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PSC Solar Hearing Has ‘Mic-Drop Moment’

4 min read

After the state attorney general’s office made a case Thursday to allow Arkansas utilities to essentially pay less for electricity generated by customers with solar power systems, citing language in a 2015 law, the law’s sponsor begged to differ.

State Rep. Stephen Meeks spoke at a crucial public hearing before the Public Service Commission, which is considering changing the state’s rules on net metering, the billing process that gives credits to solar households and businesses that create more power they can use and put the excess amount back onto the electrical grid.

Assistant Attorney General Shawn McMurray told the three-member commission, which has been studying the issue for a year and a half, that Act 827 of 2015 requires that rates charged to net-metering customers must “recover the entire cost” utilities face in serving them. He sided with the state’s power companies, including Entergy Arkansas and the 17 rural power cooperatives, in supporting a “two-channel” billing system that would credit solar customers perhaps half the retail rate for the excess electricity they put onto the grid. The rules now credit customers at the same rate as retail.

But Meeks, a Republican from Greenbrier, told the commissioners and a packed house of solar advocates that the utility argument is wrong. “Let me be clear that the intent of the language is not two-channel billing; there should be no two-channel billing whatsoever interpreted in this language.”

Heather Nelson of Seal Energy Solutions, an energy efficiency and solar installation company based in North Little Rock, called it a “mic-drop moment.”

The attorney general’s office and the PSC staff were members of one of two study groups that presented competing net-metering proposals to the commission, which is expected make a ruling in the coming weeks or months. Sub-Group 2, as it is called, also included power companies and a group of industrial power users arguing that if net-meter customers get credit at the retail rate, costs would necessarily be passed on to ratepayers without solar generation systems.

McMurray said that the state does not oppose “renewable energy sources in general or solar energy in particular,” and he insisted the PSC rulemaking should not be a “referendum” on solar.

But industry experts say the ruling could indeed shape the future of solar power at Arkansas homes and businesses for decades to come. “The state of Nevada tried [a two-channel billing system]; it devastated their solar industry,” Meeks testified. “I encourage the commission to not make the mistake of going to two-channel billing here.”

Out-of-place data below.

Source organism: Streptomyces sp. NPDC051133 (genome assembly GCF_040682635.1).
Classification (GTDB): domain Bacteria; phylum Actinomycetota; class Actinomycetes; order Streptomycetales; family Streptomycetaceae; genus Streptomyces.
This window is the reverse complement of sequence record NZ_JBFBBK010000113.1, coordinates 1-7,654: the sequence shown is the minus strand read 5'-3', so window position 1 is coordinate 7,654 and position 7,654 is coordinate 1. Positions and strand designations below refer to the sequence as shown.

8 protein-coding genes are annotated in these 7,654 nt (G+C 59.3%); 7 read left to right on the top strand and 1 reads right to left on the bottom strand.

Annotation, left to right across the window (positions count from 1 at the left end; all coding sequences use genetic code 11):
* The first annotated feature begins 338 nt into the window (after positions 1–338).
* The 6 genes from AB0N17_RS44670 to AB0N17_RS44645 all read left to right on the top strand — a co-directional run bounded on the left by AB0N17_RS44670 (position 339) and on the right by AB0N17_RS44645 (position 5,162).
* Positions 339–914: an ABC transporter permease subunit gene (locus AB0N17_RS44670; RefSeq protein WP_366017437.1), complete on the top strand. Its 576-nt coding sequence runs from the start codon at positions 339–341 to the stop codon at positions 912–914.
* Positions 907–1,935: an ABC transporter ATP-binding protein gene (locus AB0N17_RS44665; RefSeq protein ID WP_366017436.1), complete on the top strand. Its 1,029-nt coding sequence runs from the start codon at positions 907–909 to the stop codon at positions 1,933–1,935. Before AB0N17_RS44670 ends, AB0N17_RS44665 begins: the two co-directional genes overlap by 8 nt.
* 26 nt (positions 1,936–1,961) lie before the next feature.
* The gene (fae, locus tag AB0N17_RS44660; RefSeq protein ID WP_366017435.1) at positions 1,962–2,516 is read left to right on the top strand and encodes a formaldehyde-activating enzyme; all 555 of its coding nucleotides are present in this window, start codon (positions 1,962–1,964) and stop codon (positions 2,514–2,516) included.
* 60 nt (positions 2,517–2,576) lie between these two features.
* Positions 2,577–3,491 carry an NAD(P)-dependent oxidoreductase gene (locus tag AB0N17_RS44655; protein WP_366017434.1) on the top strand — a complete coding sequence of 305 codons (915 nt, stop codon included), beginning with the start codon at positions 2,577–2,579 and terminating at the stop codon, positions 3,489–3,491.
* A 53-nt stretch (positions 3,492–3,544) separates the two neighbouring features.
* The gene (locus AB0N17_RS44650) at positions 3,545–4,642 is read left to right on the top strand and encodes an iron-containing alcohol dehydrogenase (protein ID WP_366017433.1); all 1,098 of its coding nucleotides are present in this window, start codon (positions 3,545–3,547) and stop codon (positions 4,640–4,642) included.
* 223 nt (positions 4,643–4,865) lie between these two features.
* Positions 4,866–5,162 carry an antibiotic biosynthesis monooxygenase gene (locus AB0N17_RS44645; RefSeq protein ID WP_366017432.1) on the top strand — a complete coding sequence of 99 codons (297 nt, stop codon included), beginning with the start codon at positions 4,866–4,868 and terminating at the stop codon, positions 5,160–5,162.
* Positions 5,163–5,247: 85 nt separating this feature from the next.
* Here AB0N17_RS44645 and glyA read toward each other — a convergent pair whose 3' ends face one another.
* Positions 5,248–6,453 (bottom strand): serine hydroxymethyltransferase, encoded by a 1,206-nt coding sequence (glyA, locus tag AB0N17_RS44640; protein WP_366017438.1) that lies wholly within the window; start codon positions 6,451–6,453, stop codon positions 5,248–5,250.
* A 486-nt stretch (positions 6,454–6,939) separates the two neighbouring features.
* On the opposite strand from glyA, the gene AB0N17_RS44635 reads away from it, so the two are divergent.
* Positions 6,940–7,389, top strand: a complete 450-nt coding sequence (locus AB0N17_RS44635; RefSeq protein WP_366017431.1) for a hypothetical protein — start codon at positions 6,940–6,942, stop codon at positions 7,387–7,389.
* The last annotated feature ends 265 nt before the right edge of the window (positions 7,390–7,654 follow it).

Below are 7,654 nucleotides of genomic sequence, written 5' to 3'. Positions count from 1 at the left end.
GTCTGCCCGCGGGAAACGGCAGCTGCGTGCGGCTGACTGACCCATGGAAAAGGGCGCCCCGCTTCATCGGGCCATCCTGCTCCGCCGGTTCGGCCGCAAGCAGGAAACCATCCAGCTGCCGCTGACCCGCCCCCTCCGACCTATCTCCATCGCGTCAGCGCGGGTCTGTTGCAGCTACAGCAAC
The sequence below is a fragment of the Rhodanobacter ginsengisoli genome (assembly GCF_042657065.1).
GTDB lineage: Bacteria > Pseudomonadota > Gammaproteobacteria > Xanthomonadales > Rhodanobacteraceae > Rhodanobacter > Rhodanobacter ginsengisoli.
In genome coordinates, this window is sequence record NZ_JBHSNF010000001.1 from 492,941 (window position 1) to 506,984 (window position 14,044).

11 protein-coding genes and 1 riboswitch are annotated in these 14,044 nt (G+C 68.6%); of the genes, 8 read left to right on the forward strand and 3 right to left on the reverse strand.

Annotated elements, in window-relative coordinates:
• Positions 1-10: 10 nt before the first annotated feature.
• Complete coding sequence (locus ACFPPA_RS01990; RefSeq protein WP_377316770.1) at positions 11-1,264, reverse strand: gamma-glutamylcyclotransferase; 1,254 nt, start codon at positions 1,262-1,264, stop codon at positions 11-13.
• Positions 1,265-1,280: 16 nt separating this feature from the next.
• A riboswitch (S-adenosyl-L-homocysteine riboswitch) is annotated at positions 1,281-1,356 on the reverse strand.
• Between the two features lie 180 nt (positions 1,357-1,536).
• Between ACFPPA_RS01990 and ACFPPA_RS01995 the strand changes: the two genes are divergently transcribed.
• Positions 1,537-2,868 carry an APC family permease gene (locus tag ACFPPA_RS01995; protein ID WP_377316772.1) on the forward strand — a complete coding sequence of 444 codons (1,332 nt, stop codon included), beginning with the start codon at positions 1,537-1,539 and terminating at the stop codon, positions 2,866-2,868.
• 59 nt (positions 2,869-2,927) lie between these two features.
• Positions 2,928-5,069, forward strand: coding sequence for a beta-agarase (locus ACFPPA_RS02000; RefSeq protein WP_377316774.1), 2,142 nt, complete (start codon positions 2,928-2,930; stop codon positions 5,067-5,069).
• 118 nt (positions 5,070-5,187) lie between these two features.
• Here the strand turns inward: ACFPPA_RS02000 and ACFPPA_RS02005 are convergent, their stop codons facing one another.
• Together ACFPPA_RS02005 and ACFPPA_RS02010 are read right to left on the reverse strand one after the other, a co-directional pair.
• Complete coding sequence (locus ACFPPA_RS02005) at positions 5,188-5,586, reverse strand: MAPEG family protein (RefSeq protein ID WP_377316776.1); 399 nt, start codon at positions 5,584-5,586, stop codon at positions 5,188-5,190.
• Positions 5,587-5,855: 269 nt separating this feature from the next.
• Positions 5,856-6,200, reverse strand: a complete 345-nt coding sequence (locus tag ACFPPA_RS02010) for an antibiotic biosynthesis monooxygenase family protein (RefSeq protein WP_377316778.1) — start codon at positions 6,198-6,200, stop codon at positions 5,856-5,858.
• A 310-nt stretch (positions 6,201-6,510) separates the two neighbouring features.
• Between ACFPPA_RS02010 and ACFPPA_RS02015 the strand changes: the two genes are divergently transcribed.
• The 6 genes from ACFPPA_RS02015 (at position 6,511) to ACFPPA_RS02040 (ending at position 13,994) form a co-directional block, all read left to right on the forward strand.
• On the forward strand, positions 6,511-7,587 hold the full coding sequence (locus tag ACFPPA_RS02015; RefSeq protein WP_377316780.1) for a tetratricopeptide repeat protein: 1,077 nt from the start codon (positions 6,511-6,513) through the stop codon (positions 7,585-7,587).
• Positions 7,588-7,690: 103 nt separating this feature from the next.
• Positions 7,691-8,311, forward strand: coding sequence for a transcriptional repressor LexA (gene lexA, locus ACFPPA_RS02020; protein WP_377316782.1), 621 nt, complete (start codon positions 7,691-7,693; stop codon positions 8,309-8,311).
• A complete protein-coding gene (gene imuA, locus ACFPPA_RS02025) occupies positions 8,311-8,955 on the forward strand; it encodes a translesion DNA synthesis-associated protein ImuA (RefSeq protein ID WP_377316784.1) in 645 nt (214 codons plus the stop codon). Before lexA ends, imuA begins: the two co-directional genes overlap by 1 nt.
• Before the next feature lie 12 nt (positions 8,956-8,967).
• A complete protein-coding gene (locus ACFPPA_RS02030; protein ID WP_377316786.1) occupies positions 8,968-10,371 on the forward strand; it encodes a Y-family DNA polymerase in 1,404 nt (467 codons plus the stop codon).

Jason Keyes, an attorney for Scenic Hill Solar of Little Rock, which is led by former Lt. Gov. Bill Halter, said the two-channel system would confuse potential solar customers and cripple a growing installation industry. Although Arkansas ranks high in sun exposure, it has fewer solar-generating customers than almost all other states, less than a thousand, according to Thursday’s testimony. The proposal from the utilities is “not a minor inconvenience,” he said but rather an “intractable barrier to customers’ ability to determine whether solar is a good deal or not.”

Most of the comments from the public on Thursday were overwhelmingly in favor of keeping the one-to-one ratio for retail power consumed and excess power returned to the grid. Environmental groups have also sided with solar advocates in Sub-Group 1, the side opposing two-channel billing, arguing that utilities are not factoring in the benefits they receive from distributed generation, or the on-site creation of electricity. Those benefits include reduced peak demand and the eventual need to replace fewer multimillion-dollar generation plants, Keyes said.

But Sandra Byrd of the Arkansas Electric Cooperative Corp. told Arkansas Business that customers interested in solar power should install a system that closely matches their needs, because even under the utility plan, they can fully offset their own electric bill; they just cannot sell excess power back to the utility at the same rate they’re charged for retail usage. 

“The customer who puts a system behind the meter would still be able to offset 100 percent of their energy usage with solar, and our proposal would pay them cost of the energy, plus a little extra, for the excess power,” she said. The energy cost is less than the retail cost “because a lot of factors and costs go into delivering electricity,” she said. “It’s not just generation, but infrastructure, the lines, the poles, the people who work on them, services.”

Byrd said it only makes sense to acknowledge the cost burden of the power grid infrastructure.

While Meeks’ testimony was a dramatic moment, solar businesspeople like Nelson of Seal Energy Solutions are uncertain which direction will be taken by the commission, made up of Chairman Ted Thomas and members Kimberly O’Guinn and Elana C. Wills.

“I’m holding out a solid opinion on their temperature,” she said, noting that testimony was to continue Friday morning.

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